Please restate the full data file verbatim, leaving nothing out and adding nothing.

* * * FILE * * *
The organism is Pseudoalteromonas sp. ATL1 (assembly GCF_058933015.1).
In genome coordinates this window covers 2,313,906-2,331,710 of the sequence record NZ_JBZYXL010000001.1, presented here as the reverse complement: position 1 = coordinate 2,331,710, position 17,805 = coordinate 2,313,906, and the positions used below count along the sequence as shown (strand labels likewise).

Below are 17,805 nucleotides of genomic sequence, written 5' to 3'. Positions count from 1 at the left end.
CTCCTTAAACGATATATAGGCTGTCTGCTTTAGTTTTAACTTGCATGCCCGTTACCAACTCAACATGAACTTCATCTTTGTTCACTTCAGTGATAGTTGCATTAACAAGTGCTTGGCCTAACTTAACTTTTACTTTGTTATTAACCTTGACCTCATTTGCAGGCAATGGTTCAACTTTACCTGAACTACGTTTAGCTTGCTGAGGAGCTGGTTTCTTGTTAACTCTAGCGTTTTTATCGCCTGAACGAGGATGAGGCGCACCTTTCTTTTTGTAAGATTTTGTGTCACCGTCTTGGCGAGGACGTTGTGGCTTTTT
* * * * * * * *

The organism is Pseudoalteromonas sp. ATL1 (assembly GCF_058933015.1).
In genome coordinates this window covers 2,313,906-2,331,710 of the sequence record NZ_JBZYXL010000001.1, presented here as the reverse complement: position 1 = coordinate 2,331,710, position 17,805 = coordinate 2,313,906, and the positions used below count along the sequence as shown (strand labels likewise).

Below are 17,805 nucleotides of genomic sequence, written 5' to 3'. Positions count from 1 at the left end.
CTCCTTAAACGATATATAGGCTGTCTGCTTTAGTTTTAACTTGCATGCCCGTTACCAACTCAACATGAACTTCATCTTTGTTCACTTCAGTGATAGTTGCATTAACAAGTGCTTGGCCTAACTTAACTTTTACTTTGTTATTAACCTTGACCTCATTTGCAGGCAATGGTTCAACTTTACCTGAACTACGTTTAGCTTGCTGAGGAGCTGGTTTCTTGTTAACTCTAGCGTTTTTATCGCCTGAACGAGGATGAGGCGCACCTTTCTTTTTGTAAGATTTTGTGTCACCGTCTTGGCGAGGACGTTGTGGCTTTTT